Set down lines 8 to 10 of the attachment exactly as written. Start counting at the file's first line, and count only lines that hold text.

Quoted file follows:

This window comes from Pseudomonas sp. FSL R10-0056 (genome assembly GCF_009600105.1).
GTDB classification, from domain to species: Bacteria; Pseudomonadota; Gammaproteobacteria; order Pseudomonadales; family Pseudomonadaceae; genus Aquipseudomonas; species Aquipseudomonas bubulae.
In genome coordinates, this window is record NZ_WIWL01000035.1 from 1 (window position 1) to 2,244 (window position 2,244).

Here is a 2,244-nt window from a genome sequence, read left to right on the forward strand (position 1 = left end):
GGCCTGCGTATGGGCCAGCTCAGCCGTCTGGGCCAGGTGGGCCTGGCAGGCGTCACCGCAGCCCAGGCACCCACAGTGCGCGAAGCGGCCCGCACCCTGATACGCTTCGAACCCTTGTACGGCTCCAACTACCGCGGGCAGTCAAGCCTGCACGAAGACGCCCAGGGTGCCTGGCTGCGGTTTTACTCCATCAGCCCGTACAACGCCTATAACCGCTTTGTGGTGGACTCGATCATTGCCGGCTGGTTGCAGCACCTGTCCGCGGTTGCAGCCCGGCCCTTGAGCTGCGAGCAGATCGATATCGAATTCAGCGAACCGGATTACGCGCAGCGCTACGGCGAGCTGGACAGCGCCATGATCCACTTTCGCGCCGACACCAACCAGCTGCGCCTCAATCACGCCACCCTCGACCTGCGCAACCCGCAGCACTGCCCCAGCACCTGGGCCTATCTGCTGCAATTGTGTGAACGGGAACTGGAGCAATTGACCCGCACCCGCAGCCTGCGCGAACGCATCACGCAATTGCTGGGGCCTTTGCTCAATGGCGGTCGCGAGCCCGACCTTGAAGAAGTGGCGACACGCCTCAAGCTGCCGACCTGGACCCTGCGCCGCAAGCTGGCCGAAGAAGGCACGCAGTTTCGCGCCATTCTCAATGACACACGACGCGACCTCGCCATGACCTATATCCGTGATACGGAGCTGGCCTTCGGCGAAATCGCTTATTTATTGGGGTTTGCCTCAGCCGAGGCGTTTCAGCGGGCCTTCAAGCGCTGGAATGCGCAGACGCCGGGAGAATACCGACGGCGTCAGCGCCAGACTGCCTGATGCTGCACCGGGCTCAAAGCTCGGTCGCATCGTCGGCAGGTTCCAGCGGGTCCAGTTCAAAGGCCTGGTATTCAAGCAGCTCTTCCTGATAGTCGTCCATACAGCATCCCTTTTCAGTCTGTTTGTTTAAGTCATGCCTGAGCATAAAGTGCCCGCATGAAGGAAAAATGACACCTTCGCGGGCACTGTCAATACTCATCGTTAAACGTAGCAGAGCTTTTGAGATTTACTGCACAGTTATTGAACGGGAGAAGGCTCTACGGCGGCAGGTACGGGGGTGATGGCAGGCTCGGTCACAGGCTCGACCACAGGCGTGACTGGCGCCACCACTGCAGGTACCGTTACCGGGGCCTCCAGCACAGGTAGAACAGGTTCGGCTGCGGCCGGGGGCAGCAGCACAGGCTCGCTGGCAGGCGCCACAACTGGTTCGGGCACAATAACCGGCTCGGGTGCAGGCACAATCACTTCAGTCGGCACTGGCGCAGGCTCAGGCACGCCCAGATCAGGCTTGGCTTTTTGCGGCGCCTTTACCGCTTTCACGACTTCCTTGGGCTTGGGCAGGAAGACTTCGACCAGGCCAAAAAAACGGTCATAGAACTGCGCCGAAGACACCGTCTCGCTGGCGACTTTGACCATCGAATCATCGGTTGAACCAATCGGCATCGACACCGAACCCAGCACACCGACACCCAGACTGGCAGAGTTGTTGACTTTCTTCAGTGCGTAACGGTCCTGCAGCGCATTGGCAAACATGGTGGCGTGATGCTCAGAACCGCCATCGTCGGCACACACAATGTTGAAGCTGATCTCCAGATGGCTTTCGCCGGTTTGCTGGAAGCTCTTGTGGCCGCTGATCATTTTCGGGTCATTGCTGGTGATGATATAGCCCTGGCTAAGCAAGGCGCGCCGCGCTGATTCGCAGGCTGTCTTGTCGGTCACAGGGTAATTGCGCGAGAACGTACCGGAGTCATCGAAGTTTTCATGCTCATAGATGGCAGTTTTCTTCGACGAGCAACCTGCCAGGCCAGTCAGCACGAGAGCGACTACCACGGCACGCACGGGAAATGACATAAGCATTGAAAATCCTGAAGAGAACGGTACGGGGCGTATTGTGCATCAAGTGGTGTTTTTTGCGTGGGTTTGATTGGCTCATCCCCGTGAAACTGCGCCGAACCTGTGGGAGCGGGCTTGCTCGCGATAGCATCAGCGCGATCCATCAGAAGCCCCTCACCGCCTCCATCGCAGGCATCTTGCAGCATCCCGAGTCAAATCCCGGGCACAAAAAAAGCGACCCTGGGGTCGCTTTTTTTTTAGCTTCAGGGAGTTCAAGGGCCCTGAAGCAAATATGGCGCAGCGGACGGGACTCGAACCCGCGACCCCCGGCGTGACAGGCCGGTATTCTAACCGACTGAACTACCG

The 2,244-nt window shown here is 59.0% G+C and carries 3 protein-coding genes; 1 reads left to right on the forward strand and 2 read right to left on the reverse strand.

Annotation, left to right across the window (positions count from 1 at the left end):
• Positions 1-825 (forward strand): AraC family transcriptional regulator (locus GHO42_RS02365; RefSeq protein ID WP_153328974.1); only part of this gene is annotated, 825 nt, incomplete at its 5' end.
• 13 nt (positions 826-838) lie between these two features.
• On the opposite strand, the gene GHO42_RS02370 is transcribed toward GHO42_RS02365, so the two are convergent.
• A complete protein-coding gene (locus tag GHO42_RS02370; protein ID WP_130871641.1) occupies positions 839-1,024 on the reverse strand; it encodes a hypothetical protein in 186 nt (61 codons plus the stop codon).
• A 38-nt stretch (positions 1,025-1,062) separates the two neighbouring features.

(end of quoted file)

• Positions 1-825 (forward strand): AraC family transcriptional regulator (locus GHO42_RS02365; RefSeq protein ID WP_153328974.1); only part of this gene is annotated, 825 nt, incomplete at its 5' end.
• 13 nt (positions 826-838) lie between these two features.
• On the opposite strand, the gene GHO42_RS02370 is transcribed toward GHO42_RS02365, so the two are convergent.